Send to:

Choose Destination
See comment in PubMed Commons below
Cell Rep. 2012 Nov 29;2(5):1178-86. doi: 10.1016/j.celrep.2012.09.020. Epub 2012 Oct 25.

Removal of Polycomb repressive complex 2 makes C. elegans germ cells susceptible to direct conversion into specific somatic cell types.

Author information

  • 1Department of Biochemistry and Molecular Biophysics, Howard Hughes Medical Institute, Columbia University Medical Center, New York, NY 10032, USA.


How specific cell types can be directly converted into other distinct cell types is a matter of intense investigation with wide-ranging basic and biomedical implications. Here, we show that removal of the histone 3 lysine 27 (H3K27) methyltransferase Polycomb repressor complex 2 (PRC2) permits ectopically expressed, neuron-type-specific transcription factors ("terminal selectors") to convert Caenorhabditis elegans germ cells directly into specific neuron types. Terminal-selector-induced germ-cell-to-neuron conversion can be observed not only upon genome-wide loss of H3K27 methylation in PRC2(-) animals but also upon genome-wide redistribution of H3K27 methylation patterns in animals that lack the H3K36 methyltransferase MES-4. Manipulation of the H3K27 methylation status not only permits conversion of germ cells into neurons but also permits hlh-1/MyoD-dependent conversion of germ cells into muscle cells, indicating that PRC2 protects the germline from the aberrant execution of multiple distinct somatic differentiation programs. Taken together, our findings demonstrate that the normally multistep process of development from a germ cell via a zygote to a terminally differentiated somatic cell type can be short-cut by providing an appropriate terminal selector transcription factor and manipulating histone methylation patterns.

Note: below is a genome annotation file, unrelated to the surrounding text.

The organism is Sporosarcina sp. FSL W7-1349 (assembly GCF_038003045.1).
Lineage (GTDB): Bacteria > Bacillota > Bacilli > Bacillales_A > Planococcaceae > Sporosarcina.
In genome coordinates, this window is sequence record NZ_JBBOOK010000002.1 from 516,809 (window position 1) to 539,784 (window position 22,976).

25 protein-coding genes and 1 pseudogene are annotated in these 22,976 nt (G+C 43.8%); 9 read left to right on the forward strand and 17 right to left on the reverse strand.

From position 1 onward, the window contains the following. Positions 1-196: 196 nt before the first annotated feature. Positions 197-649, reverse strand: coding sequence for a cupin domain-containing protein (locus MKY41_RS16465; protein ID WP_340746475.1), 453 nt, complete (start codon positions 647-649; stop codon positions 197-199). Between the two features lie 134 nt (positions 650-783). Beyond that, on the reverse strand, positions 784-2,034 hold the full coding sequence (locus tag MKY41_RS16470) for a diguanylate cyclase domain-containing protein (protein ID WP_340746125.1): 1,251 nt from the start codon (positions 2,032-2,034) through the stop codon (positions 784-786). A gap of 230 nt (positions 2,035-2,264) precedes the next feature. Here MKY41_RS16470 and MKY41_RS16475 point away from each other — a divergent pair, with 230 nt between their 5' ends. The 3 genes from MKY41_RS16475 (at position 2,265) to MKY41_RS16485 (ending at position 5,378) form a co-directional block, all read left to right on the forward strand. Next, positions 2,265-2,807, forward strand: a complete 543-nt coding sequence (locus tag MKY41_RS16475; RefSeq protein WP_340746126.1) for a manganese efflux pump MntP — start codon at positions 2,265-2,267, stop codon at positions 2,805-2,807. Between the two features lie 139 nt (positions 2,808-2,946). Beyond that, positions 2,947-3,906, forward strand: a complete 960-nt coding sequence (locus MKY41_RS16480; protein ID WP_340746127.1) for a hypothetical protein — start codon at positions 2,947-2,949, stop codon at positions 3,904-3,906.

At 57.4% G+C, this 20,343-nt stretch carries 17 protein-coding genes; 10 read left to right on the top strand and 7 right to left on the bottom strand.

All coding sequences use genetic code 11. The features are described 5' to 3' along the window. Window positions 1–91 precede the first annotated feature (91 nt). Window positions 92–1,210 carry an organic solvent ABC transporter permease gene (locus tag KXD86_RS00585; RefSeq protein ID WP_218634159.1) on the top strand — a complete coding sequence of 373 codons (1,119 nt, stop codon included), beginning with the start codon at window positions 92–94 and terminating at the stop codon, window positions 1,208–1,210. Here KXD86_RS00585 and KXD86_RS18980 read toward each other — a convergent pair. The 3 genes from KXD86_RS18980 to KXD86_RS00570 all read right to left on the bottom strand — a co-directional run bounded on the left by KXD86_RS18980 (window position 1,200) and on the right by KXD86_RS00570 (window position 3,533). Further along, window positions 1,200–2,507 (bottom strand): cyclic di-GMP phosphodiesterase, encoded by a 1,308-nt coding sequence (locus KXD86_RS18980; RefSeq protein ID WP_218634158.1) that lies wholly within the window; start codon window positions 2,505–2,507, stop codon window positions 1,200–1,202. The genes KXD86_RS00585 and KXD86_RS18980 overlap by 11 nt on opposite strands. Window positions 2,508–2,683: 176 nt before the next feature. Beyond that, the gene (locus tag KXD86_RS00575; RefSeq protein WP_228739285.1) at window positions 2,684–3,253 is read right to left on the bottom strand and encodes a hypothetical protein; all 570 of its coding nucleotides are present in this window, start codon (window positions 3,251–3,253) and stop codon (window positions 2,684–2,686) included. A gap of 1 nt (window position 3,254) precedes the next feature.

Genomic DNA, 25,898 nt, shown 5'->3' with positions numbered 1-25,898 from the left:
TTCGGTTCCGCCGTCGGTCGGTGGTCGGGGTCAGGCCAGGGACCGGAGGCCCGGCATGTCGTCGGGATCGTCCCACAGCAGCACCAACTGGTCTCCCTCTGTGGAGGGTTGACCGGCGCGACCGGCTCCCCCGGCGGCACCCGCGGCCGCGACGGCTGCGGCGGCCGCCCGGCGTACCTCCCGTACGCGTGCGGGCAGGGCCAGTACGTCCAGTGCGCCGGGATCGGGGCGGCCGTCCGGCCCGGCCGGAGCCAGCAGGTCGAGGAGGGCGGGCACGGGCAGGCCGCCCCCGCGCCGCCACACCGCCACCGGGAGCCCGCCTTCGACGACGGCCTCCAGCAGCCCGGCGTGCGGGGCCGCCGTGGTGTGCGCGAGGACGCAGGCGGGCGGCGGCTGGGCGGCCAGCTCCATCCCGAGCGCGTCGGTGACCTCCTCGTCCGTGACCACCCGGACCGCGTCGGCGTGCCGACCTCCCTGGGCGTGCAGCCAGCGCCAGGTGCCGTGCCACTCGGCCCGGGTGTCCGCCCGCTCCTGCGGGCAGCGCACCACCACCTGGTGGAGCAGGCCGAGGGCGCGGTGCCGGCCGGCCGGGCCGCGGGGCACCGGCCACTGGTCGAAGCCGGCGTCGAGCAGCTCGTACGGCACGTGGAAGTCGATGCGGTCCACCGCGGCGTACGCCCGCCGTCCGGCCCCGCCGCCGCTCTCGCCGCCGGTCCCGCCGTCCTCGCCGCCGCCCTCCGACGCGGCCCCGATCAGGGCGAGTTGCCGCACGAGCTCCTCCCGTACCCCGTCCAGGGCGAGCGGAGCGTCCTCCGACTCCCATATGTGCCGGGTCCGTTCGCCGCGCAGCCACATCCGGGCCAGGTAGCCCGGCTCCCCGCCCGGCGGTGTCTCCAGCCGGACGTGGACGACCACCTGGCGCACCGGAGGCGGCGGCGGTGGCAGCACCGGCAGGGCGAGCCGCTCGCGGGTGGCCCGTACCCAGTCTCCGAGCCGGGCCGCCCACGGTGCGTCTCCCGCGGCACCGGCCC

Copyright © 2012 The Authors. Published by Elsevier Inc. All rights reserved.

[PubMed - indexed for MEDLINE]
Free PMC Article
PubMed Commons home

PubMed Commons

How to join PubMed Commons

    Supplemental Content

    Full text links

    Icon for Elsevier Science Icon for PubMed Central
    Loading ...
    Write to the Help Desk